Christmas Traditions Bring Joy pc: Laurel Cronk

At Island Joy Rides we search for joy all year long. Christmas traditions connect us year after year. We look forward to them, and reflect back on them. For every beautiful tradition there are memories and stories that last our lifetime.  Read more from Laurel and Leah on their most memorable Christmas Traditions.

The Story of the Night Tree

Every Christmas Eve, my family and I bundle up and head outside and decorate a tree for the animals. This favourite Christmas tradition was inspired by the children’s book, Night Tree by Eve Bunting. It’s a story about a young boy and his family who decorate their favorite tree with popcorn, apples, tangerines, and sunflower-seed balls as a gift for the animals of the woods. When I ask any member of my family, from the kids to the grandparents, they all agree that this is their best part of Christmas. 

I will never forget our first Night Tree experience. I love telling this story now, as family traditions have to start somewhere. Jaimen, our eldest, was 2 1/2 years and Kaely almost one (they are now 30 and almost 29).  Just like in the book, the snow was gently falling and, bundled up, we ventured into the forest with two other families. For anyone who has had kids, they can probably relate to the fact that things often aren’t as easy as they appear in books. It took us so long to get the snowsuits, hats and mittens on that we were all melting by the time we got to the path. But once we began our stroll through the magical forest, all feelings of discomfort evaporated.

Night Tree tradition. pc: Laurel Cronk

Personal stories to tell for years…

We found the perfect tree and the kids began to decorate. I noticed one of them sucking on one of the pine cones we’d made, peanut butter and bird seeds stuck to her face. Appreciating that the kids were perhaps a bit young to fully appreciate the meaning behind this outing, this made me chuckle. All was just like the Night Tree story until Jaimen turned to us and said he had to go “numba two” – and couldn’t hold it.  Yikes!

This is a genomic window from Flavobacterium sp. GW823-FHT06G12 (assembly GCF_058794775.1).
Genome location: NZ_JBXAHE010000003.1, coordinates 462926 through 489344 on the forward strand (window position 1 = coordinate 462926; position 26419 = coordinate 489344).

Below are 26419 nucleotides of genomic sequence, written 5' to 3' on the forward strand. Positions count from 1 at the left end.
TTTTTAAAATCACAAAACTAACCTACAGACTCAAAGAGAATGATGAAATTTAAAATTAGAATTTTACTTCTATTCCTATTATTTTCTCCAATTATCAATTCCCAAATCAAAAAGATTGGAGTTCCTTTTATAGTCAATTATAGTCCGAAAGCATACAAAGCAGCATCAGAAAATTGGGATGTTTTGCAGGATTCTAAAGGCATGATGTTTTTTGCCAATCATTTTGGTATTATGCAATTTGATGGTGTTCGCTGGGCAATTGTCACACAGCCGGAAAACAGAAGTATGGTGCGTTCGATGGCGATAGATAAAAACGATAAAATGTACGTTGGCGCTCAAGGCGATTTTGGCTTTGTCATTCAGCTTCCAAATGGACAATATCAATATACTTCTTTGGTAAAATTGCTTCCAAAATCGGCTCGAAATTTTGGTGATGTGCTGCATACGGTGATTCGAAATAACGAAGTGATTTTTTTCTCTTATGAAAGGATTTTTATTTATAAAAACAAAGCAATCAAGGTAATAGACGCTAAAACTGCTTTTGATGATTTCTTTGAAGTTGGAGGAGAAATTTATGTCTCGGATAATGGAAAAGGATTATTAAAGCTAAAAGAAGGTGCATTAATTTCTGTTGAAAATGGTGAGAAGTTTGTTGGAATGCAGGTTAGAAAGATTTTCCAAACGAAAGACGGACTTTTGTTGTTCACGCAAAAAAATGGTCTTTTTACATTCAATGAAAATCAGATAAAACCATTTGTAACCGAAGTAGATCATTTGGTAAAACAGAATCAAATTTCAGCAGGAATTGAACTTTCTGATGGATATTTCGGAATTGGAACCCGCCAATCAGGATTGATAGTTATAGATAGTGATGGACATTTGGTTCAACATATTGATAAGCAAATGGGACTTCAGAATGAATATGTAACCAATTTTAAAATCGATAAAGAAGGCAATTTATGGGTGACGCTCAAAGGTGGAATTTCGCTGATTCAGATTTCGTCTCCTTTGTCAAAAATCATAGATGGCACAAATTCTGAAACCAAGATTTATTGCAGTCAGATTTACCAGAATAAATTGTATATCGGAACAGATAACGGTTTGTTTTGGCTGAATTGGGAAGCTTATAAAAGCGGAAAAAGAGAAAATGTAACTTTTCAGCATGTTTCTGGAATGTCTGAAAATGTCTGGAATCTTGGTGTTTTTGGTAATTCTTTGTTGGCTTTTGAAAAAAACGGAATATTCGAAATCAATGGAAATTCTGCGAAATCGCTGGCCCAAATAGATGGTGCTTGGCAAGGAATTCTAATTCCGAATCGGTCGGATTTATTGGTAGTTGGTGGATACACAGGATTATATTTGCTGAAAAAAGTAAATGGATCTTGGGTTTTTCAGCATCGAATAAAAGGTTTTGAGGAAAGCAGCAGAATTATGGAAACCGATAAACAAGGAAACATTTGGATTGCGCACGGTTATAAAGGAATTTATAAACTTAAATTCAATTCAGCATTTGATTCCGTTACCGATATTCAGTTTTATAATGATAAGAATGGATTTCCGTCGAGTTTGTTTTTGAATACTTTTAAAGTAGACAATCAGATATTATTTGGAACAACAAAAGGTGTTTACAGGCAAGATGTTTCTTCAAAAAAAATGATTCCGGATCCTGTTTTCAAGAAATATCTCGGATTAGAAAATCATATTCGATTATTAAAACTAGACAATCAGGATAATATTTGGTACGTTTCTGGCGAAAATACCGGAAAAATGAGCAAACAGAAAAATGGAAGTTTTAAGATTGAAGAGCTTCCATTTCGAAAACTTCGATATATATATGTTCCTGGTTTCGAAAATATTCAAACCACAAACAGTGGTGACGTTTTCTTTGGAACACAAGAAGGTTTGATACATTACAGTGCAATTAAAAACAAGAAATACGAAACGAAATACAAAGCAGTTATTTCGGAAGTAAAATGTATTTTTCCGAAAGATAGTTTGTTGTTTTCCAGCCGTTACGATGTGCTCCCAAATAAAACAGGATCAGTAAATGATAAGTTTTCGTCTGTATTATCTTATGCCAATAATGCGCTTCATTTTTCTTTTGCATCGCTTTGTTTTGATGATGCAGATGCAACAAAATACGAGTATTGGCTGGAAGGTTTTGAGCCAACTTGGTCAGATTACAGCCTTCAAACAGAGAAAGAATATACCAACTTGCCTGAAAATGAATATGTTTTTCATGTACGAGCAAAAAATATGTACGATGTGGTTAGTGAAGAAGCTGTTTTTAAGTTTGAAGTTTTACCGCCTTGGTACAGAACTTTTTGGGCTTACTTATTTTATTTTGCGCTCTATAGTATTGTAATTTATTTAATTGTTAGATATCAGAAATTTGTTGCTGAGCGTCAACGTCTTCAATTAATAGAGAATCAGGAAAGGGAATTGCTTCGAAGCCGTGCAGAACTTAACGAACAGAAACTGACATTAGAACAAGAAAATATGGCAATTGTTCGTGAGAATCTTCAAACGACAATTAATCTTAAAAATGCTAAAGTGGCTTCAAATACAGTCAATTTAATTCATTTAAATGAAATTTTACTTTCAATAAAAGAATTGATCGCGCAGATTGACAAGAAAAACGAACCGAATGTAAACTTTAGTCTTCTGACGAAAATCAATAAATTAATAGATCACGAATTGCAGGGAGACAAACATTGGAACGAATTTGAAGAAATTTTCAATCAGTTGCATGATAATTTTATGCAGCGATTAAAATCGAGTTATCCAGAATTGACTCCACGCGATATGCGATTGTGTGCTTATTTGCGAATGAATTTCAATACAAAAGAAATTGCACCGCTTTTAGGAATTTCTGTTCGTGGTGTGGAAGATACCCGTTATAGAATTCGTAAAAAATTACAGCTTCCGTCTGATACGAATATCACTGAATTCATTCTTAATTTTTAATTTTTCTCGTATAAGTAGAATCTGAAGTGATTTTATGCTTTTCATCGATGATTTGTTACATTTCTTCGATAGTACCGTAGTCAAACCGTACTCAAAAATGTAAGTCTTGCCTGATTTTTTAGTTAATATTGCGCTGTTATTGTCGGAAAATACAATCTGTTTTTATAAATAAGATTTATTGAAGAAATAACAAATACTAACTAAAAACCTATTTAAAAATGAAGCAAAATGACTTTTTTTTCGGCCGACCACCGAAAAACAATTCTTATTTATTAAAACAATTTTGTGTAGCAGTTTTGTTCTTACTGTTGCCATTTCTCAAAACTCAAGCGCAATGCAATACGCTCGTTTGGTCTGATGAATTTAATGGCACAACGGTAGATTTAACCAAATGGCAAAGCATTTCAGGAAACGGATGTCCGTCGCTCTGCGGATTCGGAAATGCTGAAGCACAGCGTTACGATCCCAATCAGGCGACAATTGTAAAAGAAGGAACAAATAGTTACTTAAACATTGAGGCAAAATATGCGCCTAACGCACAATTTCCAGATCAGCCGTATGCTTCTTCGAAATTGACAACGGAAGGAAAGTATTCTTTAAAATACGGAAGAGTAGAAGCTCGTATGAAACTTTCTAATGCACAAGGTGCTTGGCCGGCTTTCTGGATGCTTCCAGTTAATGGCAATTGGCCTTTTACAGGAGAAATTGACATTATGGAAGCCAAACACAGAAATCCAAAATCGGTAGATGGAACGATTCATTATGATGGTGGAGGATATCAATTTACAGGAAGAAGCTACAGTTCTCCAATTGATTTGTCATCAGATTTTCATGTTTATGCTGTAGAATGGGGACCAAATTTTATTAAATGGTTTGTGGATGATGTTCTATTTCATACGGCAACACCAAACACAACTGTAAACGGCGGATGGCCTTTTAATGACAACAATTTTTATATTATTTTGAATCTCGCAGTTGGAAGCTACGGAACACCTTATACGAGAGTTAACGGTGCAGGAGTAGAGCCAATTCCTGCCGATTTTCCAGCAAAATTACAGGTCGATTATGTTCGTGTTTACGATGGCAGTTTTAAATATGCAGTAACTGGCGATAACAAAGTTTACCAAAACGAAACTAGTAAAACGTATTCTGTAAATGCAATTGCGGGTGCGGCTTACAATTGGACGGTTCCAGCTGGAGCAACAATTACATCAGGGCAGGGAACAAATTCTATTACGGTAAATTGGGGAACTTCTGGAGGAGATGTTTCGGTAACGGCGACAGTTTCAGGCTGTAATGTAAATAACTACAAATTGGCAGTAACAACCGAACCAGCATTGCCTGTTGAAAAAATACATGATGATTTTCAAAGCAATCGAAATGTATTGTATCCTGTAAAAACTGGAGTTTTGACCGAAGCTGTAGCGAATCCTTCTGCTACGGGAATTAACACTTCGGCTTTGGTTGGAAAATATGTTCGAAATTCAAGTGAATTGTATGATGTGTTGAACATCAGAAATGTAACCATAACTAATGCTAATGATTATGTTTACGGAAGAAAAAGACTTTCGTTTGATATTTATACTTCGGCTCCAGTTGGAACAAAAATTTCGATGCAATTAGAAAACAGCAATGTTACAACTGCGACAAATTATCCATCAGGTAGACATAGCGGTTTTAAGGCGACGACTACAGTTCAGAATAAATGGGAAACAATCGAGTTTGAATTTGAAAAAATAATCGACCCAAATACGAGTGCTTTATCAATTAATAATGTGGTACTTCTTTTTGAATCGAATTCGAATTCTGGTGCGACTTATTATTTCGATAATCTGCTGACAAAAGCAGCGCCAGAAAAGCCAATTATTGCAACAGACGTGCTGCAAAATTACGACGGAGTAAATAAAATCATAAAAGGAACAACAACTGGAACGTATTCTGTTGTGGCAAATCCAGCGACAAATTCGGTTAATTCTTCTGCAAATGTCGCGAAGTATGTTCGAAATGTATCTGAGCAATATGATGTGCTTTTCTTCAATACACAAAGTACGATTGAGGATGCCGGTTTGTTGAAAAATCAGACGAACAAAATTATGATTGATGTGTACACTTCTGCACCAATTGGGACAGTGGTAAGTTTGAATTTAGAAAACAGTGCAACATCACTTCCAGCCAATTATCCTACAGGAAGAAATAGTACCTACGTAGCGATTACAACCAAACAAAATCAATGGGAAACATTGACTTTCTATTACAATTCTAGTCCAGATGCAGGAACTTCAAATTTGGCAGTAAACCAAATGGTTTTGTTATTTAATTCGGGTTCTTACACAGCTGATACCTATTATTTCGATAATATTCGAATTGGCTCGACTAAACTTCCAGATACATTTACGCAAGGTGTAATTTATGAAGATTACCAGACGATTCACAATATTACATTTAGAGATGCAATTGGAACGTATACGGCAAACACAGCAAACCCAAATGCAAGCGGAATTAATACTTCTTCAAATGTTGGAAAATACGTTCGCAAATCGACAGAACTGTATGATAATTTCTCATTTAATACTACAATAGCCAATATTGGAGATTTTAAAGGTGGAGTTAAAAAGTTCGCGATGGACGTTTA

Down came the zipper and off came the snowsuit. Holding him in position, it felt like forever until before he relaxed and completed his job. By then the other kids were tired, cold, and ready to head back. We all quickly sang a couple Christmas songs around the tree and made our way out of the woods.  Not quite like the book, but it was the start of something special.

When I told my extended family about our Night Tree experience, despite the Jaimen story, they were keen to join us the following year. So, on Christmas Eve, 1993, we set out with both sets of grandparents, aunts, uncles, sisters, and cousins to decorate a tree for the animals. It was simply magical. 

Traditions Evolve

As the kids grew up, our Night Tree tradition evolved – but there are certain elements that remain the same:

  • We all go out.  No one is left behind.  
  • We plan ahead.  Before we leave the house, the table is set, the Beef Bourguignon is simmering, candles are ready to be lit, and the Christmas music is playing. That way we walk into that warm, joyful feeling of Christmas.
  • We don’t make any decorations with strings.  One year it hit us that the strings around the apples or popcorn might get caught on the animals. Now we throw the popcorn on the tree and strategically place the fruit on the branches.
  • We get silly. Whether it’s snowball fights, making angels in the snow, or salsa dancing around a palm tree; all generations laugh and have fun.